For white wines, Gaillac Mauzac is the most important variety, but there is not just one Mauzac. The Plageoles family have seven different variations in their vineyards. In addition, they have Ondenc, another old traditional variety of the appellation, as well as Len de l’El and Muscadelle. There also is Verdanel, another original variety, which they are working hard to revive.

The charms of Gaillac, for the countryside is stunningly beautifully with gentle undulating hills and little villages, has attracted outsiders. An English couple, Margaret and Jack Reckitt, were looking for a vineyard — they had tried the Languedoc and were en route to Bergerac — when they stopped in Gaillac and found Clos Rocailleux, a 17-acre property planted with Mauzac and Len de l’El for whites and Duras, Syrah and Braucol for reds. Their first vintage was 2012 and they have quickly established a convincing range of wines. Their Mauzac Vieilles Vignes from 65-year-old vines grown on a rocky limestone plateau portrays all the character of Mauzac, with intense saline flavors and a firm sappy note. As Margaret explained, white Gaillac may be a pure varietal, but red Gaillac must always be a blend, so their reserve red comes from Syrah, Braucol and Duras, with firm peppery flavours.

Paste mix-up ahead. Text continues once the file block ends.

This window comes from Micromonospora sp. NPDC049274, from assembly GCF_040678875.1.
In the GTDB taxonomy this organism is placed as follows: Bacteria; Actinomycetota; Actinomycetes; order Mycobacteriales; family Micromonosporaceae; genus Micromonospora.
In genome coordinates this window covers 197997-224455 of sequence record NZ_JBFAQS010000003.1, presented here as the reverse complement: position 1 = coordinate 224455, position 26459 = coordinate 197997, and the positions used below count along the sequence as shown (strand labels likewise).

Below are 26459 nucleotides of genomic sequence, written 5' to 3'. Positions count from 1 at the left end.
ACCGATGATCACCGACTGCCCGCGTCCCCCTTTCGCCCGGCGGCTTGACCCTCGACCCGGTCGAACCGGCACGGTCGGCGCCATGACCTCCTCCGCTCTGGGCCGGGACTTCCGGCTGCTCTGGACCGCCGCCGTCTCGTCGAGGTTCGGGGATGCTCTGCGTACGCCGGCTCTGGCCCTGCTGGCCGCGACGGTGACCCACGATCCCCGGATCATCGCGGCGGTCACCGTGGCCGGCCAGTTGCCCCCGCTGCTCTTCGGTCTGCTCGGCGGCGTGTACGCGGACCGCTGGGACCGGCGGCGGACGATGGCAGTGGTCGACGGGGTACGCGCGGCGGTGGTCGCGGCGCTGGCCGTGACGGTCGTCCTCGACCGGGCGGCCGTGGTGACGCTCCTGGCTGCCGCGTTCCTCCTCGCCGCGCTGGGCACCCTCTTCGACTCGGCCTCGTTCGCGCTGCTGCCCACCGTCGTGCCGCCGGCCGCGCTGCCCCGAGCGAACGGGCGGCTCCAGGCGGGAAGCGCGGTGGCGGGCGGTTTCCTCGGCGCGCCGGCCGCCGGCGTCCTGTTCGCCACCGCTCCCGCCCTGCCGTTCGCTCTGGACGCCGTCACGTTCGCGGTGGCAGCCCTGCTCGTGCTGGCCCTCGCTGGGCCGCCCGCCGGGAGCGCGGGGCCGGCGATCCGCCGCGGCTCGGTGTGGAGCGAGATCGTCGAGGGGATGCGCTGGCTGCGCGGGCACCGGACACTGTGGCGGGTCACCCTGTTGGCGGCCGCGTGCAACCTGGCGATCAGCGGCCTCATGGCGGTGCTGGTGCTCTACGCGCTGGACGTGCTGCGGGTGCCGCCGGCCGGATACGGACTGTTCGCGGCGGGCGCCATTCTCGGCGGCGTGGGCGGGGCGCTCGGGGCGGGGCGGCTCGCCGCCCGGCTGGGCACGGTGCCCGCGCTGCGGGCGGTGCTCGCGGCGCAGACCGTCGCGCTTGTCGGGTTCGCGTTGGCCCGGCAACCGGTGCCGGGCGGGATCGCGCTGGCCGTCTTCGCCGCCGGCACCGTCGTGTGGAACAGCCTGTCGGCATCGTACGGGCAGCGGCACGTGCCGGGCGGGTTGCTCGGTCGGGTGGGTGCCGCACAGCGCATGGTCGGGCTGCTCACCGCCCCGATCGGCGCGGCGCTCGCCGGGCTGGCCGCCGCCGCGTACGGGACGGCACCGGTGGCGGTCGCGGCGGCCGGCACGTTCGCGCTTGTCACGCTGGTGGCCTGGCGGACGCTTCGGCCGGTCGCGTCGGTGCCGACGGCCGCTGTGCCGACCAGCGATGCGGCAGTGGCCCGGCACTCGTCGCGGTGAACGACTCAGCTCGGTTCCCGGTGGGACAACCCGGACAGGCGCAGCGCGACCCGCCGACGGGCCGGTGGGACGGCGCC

Four generations of Plageoles

Four generations of the Plageoles have worked the vineyards in Gaillac. From left, Florent, Myriam, Bernard and Romain. Credit : Copyright 2016 Isabelle Rosembaum

Four generations of the Plageoles have worked the vineyards in Gaillac. From left, Florent, Myriam, Bernard and Romain. Credit : Copyright 2016 Isabelle Rosembaum